IT Trends You Don’t Want to Miss
The COVID pandemic has redefined the workplace and accelerated the process of digitization for many. Organizations are migrating to systems that are flexible, distributed and resilient.
Per Gartner, IT spending will reach $3.9 trillion worldwide in 2021. IT teams will be channeling investments into enterprise software as remote work becomes essential. Systems that support remote work will see a growth of 8.8 percent this year.
Rising investment indicates that organizations are becoming future ready, adopting technologies that allow them to move away from centralized operations. This post will present six trends that IT professionals should know in 2021.
1. Managing Cloud
Cloud technology has revolutionized the world of digital transformation and is here to stay. Organizations are moving their data to the cloud to leverage modern applications and analytics.
Moving to the cloud means moving critical services from on-premises to Amazon Web Services (AWS) or other cloud service providers. IT teams can remotely manage infrastructures without enduring inconvenience and high maintenance costs. Cloud migration provides flexibility and allows businesses to scale up or down based on their requirements.
A relatively new model is the “distributed cloud.” Distributed cloud computing provides service near an organization’s physical location. This is preferred by location-dependent organizations that require data to reside closer to where business activities happen.
Try OnPage for FREE! Request an enterprise free trial.
2. Pushing Cybersecurity to the Forefront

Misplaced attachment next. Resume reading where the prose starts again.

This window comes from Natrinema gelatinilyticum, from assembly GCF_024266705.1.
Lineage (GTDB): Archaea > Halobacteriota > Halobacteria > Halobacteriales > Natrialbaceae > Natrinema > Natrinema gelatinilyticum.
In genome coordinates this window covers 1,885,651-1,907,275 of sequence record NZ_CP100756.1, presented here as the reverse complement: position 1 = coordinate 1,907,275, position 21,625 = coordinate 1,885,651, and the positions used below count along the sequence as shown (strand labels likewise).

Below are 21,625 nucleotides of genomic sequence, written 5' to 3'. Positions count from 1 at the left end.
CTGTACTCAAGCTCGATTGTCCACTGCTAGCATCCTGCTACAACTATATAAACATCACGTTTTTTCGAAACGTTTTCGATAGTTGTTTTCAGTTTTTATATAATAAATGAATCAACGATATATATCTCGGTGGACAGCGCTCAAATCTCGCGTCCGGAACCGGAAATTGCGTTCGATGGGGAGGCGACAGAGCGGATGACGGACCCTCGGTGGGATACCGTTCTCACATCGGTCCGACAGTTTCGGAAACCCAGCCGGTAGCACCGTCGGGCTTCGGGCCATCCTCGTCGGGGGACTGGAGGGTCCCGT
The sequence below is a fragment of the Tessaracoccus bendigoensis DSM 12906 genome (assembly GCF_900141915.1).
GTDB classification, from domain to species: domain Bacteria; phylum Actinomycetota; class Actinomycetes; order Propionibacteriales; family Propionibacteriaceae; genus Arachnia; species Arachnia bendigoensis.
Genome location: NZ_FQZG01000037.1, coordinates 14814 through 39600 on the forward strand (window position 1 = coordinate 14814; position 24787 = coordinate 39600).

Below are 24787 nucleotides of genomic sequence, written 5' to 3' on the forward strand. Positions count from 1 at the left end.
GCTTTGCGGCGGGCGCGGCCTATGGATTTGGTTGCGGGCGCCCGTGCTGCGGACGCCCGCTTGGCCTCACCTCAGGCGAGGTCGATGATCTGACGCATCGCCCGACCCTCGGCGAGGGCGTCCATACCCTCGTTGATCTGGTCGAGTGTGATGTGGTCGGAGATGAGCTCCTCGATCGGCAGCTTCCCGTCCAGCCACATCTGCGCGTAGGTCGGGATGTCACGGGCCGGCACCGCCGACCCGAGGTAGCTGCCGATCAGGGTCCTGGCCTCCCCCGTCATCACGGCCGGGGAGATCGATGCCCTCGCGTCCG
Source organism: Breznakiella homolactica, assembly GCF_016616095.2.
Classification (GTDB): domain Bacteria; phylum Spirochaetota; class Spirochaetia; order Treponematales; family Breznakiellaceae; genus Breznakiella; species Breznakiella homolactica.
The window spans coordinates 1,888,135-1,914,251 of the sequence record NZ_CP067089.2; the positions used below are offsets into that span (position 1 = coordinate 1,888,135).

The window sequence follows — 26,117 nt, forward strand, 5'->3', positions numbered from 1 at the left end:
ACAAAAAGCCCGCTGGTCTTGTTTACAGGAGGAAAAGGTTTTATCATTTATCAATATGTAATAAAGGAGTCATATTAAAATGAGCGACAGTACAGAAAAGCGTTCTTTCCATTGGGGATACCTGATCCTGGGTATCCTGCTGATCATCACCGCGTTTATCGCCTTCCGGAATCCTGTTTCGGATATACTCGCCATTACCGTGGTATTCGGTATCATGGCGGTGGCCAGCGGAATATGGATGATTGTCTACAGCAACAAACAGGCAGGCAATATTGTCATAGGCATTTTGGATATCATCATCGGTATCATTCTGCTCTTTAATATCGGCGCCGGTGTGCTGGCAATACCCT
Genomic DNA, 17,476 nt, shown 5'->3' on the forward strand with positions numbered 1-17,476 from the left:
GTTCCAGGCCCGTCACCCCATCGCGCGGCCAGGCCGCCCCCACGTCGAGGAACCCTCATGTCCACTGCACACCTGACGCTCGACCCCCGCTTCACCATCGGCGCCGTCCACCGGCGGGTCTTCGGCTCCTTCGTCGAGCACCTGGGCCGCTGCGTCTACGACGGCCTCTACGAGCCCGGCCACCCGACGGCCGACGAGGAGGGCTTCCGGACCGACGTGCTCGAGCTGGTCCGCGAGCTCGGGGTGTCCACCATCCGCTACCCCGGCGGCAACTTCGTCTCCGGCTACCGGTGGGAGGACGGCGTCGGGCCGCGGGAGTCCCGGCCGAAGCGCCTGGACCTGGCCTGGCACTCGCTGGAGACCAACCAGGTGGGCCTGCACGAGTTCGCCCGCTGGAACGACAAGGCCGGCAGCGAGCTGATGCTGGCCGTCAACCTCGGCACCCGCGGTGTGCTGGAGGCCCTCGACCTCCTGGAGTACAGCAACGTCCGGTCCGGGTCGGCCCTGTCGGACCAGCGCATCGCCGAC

The U.S. experienced an unprecedented number of cyberattacks in 2020. The rise of attacks and the concurrent expansion of cloud services has forced organizations to reconsider their cybersecurity strategy.
As organizational assets move outside of traditional security boundaries, Gartner outlines a new security approach called the “cybersecurity mesh.” A cybersecurity mesh is defined as, “[An] architectural approach to scalable, flexible and reliable security control.”
Per Gartner, “[The mesh] enables a more modular, responsive security approach by centralizing policy orchestration and distributing policy enforcement.” The cybersecurity mesh is expected to enhance cybersecurity processes and measures.
3. Anywhere Operations Model
The “anywhere operations” model is another IT trend that is gaining traction today. Gartner’s latest report defines anywhere operations as, “[An] operating model designed to support customers everywhere, enable employees everywhere and manage the deployment of business services across distributed infrastructures.”
The shift toward a more distributed workflow, influenced by remote-work culture, has prompted this change. It is projected that in the next three years, 40 percent of organizations will offer anywhere operations to employees. This will deliver a blended experience between in-office and remote work.
4. Immersive Technologies (AR/VR)